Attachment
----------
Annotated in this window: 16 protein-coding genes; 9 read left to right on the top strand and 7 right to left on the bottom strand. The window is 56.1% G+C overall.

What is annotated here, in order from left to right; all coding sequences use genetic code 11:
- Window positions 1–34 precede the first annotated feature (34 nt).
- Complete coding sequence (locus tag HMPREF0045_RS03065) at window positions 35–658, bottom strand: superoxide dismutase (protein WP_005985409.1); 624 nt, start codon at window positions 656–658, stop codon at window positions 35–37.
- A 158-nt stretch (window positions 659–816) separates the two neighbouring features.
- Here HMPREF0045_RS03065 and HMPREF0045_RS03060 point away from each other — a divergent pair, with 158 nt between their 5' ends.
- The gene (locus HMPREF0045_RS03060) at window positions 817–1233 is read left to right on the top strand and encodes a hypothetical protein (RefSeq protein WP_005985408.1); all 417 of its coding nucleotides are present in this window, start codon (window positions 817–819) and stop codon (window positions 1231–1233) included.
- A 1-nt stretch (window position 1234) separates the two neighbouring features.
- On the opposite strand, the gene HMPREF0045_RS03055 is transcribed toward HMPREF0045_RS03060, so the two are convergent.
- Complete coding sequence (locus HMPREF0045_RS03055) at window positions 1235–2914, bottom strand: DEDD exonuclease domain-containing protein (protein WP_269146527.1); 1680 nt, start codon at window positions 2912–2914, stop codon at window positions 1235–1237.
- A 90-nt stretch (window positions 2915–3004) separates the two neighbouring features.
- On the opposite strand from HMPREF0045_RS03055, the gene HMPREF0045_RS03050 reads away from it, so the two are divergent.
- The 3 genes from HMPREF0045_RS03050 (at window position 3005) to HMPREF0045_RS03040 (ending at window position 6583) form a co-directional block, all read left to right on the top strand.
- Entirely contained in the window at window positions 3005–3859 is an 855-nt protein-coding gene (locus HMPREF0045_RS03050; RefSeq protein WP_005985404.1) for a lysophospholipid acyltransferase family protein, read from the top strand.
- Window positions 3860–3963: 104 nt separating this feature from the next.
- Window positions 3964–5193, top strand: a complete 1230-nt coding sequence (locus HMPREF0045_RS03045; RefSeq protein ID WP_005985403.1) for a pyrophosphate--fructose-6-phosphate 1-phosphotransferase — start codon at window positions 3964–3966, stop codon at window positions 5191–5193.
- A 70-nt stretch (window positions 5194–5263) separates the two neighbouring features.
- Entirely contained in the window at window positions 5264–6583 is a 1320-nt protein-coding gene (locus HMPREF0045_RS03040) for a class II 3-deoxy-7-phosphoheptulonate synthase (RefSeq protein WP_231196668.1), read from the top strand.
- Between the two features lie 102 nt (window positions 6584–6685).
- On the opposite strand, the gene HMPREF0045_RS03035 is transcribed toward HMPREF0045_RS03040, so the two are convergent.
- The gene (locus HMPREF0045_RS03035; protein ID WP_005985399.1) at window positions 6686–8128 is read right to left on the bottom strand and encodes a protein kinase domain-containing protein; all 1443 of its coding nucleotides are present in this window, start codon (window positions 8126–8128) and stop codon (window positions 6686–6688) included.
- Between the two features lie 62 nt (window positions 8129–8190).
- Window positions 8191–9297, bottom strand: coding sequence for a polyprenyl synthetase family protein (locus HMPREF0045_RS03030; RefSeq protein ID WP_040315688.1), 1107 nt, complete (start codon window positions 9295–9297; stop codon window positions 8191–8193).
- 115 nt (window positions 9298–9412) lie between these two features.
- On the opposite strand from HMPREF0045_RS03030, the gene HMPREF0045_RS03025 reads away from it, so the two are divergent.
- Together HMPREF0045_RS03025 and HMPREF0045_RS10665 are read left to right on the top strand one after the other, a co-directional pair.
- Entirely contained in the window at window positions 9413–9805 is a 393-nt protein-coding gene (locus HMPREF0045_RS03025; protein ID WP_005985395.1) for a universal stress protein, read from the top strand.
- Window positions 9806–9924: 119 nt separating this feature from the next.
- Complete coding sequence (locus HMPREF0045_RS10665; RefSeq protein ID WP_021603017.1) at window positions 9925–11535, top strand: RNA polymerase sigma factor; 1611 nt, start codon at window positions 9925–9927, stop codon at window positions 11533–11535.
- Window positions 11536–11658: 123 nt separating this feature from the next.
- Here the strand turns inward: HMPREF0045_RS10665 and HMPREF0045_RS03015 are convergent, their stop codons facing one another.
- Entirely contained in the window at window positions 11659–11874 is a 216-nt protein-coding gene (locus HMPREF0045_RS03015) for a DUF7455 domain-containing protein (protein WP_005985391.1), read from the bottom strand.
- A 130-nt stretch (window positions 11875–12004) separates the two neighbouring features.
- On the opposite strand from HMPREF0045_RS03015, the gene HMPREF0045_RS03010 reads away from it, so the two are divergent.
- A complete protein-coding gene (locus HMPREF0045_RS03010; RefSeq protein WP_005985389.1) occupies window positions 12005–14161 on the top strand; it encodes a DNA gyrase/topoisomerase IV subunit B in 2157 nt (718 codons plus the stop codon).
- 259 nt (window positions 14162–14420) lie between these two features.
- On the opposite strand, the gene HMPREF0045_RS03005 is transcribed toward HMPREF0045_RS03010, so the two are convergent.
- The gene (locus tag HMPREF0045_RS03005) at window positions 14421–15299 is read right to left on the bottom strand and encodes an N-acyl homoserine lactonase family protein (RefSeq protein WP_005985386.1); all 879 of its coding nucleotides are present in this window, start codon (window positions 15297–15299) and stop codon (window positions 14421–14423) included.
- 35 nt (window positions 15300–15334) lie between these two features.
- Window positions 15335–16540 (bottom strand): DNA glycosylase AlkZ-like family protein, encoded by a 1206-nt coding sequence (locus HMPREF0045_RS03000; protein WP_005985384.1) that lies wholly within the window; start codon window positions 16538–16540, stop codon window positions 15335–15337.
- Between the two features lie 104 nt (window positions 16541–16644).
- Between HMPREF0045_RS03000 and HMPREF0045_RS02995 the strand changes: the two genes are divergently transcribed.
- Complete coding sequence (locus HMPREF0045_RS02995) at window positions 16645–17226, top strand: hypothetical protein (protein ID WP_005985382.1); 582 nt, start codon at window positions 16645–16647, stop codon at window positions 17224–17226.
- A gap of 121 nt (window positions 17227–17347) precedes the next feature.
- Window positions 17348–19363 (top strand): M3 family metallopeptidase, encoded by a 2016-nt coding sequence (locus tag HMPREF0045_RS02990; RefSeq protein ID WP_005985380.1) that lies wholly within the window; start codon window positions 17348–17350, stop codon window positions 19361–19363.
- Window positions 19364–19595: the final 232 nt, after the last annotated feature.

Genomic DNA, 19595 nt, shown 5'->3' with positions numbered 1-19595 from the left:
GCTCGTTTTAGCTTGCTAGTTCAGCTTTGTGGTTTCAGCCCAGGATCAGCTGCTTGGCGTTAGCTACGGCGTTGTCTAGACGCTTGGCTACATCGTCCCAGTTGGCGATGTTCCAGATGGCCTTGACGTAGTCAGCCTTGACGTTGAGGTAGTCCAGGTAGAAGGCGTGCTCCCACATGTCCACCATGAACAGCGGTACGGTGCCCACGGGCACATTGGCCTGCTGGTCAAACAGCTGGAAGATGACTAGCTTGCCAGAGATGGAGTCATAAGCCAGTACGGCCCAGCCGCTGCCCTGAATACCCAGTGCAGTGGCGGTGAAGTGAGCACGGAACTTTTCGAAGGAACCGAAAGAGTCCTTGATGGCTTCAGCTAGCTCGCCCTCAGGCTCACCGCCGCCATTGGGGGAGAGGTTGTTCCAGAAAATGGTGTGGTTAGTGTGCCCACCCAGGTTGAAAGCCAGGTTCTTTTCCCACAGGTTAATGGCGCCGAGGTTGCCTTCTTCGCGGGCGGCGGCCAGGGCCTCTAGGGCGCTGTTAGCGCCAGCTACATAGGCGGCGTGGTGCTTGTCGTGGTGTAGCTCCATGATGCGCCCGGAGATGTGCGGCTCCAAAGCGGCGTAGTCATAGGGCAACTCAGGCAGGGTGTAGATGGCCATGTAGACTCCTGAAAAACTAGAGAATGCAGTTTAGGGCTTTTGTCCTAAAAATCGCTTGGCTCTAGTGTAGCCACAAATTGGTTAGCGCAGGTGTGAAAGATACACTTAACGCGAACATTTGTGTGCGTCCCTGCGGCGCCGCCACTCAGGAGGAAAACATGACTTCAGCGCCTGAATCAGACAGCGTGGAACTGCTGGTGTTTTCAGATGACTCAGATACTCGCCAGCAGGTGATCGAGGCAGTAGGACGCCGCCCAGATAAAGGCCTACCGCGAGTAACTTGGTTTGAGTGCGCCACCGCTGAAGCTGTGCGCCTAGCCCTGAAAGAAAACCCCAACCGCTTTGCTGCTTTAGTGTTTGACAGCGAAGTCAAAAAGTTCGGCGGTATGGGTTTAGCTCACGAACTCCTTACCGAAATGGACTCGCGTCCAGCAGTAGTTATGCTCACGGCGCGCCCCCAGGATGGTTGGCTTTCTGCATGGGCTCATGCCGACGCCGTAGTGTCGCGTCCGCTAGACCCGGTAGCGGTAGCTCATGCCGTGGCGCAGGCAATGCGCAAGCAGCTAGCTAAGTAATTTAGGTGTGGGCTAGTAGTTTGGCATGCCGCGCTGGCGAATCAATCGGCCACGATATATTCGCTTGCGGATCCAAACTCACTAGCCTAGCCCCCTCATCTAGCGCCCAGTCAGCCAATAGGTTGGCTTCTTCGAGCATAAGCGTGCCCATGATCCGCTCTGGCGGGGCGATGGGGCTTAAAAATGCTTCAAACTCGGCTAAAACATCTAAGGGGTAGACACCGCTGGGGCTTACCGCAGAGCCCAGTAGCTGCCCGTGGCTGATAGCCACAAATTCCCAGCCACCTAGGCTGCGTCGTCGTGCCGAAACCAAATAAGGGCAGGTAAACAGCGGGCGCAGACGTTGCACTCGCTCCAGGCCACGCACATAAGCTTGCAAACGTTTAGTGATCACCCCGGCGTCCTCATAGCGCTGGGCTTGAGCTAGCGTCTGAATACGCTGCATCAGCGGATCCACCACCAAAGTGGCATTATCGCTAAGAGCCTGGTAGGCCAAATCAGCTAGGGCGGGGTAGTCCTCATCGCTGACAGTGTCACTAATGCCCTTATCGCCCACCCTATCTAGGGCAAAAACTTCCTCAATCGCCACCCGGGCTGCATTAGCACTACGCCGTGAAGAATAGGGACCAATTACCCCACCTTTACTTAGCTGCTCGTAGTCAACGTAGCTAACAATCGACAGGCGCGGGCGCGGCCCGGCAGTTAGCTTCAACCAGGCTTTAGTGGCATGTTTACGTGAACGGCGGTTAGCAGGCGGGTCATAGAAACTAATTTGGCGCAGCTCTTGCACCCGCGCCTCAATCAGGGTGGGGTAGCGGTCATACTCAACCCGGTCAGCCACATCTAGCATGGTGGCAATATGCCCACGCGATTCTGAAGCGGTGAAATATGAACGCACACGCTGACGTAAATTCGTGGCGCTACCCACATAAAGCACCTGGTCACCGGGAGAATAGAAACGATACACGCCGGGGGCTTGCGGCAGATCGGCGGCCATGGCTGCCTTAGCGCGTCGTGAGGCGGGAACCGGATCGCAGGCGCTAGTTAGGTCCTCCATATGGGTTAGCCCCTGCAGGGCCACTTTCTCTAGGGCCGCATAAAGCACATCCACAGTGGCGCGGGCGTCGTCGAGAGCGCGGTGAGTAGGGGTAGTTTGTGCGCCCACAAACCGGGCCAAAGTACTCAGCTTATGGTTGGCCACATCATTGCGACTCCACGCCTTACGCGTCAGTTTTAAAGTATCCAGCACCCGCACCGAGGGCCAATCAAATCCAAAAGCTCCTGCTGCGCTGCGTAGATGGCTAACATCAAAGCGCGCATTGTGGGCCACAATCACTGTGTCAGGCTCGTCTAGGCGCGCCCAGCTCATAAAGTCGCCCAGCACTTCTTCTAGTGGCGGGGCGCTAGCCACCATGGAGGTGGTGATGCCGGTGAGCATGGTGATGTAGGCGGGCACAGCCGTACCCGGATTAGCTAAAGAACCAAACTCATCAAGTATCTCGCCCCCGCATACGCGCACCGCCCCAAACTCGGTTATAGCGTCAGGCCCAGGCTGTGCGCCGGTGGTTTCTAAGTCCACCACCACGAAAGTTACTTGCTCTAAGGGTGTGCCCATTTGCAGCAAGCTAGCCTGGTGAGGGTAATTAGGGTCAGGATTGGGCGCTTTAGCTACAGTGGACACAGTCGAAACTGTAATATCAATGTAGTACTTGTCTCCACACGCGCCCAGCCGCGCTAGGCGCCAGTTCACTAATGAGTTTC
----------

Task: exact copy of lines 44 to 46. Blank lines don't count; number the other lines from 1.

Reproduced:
- A gap of 121 nt (window positions 17227–17347) precedes the next feature.
- Window positions 17348–19363 (top strand): M3 family metallopeptidase, encoded by a 2016-nt coding sequence (locus tag HMPREF0045_RS02990; RefSeq protein ID WP_005985380.1) that lies wholly within the window; start codon window positions 17348–17350, stop codon window positions 19361–19363.
- Window positions 19364–19595: the final 232 nt, after the last annotated feature.